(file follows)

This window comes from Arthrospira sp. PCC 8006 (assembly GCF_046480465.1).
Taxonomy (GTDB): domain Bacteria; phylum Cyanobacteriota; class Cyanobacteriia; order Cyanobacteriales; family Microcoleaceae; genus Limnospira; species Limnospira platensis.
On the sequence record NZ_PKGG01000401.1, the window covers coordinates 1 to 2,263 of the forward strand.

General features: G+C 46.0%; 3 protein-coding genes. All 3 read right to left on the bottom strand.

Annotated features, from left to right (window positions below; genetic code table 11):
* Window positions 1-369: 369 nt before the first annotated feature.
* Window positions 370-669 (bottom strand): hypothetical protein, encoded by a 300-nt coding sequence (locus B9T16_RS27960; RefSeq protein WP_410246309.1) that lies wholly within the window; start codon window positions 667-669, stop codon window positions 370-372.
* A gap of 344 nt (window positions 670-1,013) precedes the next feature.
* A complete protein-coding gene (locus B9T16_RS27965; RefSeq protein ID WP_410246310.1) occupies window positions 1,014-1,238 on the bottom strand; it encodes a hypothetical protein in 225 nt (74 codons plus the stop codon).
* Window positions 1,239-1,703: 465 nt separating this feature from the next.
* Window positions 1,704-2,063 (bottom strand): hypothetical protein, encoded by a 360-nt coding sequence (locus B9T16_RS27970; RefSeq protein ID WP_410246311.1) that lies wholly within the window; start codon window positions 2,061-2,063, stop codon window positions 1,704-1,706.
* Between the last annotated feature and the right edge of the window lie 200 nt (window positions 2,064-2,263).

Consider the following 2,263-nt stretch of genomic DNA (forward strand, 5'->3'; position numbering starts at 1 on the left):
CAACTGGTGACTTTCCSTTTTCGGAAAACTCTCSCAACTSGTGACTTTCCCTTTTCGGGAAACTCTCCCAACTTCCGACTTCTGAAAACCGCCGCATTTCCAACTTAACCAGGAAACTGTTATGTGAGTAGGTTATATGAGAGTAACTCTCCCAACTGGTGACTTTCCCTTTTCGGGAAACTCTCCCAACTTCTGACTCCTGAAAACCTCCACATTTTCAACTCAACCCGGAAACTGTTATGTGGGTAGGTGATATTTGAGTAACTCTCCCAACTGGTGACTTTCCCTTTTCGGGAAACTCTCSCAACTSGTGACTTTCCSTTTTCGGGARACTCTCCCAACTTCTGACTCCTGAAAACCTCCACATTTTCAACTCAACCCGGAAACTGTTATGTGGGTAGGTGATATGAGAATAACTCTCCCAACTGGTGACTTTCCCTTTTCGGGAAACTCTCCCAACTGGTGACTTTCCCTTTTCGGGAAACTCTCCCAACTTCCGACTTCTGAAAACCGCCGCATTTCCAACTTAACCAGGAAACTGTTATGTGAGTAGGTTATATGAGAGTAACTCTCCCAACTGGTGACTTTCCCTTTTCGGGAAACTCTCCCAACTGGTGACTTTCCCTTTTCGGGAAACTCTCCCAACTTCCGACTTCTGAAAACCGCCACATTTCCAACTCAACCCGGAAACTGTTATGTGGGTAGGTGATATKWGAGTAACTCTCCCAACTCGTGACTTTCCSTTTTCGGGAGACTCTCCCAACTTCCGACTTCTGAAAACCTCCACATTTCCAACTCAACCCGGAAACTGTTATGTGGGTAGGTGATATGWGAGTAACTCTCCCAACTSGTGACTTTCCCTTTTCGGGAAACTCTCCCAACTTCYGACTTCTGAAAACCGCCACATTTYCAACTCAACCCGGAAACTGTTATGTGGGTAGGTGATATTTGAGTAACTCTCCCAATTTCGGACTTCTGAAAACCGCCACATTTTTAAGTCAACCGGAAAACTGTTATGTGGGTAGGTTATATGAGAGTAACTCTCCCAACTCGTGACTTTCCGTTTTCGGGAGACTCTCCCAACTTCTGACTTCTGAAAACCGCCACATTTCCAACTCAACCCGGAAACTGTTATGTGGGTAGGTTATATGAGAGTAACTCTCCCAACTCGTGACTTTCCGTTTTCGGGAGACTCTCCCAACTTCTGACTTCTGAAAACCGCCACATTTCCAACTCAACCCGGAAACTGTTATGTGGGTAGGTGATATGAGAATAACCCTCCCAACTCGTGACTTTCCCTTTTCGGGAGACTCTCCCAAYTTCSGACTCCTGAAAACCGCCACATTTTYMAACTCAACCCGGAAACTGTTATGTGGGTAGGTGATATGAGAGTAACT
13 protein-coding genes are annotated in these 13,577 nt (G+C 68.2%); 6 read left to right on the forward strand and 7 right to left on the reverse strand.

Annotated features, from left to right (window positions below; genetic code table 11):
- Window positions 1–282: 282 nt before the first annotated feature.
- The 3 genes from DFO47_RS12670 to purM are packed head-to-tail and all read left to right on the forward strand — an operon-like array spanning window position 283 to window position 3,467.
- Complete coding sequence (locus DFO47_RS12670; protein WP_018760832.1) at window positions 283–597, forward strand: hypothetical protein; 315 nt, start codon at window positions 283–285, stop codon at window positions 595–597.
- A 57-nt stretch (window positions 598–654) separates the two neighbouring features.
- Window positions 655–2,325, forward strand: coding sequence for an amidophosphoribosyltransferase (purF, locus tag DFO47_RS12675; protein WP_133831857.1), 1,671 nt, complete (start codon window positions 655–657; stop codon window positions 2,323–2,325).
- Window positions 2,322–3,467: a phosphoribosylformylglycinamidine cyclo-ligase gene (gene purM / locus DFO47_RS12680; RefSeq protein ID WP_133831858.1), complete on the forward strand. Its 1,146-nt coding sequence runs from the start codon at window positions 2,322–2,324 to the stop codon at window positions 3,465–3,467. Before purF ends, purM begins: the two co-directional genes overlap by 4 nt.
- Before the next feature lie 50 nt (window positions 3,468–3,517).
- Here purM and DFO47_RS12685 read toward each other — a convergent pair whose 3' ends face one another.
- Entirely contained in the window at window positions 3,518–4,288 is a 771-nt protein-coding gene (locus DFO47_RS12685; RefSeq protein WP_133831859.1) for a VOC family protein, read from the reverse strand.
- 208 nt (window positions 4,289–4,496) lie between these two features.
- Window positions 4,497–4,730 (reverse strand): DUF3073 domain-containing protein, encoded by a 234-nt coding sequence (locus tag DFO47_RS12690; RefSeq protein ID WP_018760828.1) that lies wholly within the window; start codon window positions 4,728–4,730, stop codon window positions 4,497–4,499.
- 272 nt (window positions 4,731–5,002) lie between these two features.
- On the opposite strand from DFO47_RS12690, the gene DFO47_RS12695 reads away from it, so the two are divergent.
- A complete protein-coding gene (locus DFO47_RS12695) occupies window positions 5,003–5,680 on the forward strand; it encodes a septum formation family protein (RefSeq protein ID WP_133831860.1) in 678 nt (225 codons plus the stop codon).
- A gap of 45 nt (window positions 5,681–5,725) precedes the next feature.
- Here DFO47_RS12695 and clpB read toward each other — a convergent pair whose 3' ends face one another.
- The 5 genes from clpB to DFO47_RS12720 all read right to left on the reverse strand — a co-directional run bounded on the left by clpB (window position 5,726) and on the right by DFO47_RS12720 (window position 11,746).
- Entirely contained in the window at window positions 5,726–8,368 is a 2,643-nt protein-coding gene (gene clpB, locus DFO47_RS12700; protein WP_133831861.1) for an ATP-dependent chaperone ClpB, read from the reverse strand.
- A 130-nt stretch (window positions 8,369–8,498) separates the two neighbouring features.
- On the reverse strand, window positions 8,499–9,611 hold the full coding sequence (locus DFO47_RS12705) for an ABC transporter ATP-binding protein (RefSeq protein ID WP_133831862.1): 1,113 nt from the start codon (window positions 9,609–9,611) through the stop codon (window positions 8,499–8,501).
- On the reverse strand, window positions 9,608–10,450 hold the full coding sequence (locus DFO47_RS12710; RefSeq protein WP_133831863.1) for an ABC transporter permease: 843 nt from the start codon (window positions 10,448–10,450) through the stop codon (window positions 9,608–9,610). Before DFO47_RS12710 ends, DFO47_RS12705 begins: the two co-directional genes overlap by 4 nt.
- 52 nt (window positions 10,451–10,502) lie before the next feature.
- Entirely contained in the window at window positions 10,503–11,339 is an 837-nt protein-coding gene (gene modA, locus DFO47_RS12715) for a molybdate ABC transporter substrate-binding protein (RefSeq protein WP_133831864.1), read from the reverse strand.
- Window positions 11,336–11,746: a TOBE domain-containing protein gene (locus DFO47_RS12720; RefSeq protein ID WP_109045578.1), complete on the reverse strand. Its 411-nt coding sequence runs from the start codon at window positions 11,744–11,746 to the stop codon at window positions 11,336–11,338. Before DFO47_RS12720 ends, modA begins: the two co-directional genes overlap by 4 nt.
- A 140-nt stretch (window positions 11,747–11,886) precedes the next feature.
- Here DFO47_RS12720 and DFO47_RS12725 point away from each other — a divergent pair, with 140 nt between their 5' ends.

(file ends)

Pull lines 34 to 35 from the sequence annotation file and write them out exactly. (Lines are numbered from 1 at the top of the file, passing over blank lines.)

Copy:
- Entirely contained in the window at window positions 5,726–8,368 is a 2,643-nt protein-coding gene (gene clpB, locus DFO47_RS12700; protein WP_133831861.1) for an ATP-dependent chaperone ClpB, read from the reverse strand.
- A 130-nt stretch (window positions 8,369–8,498) separates the two neighbouring features.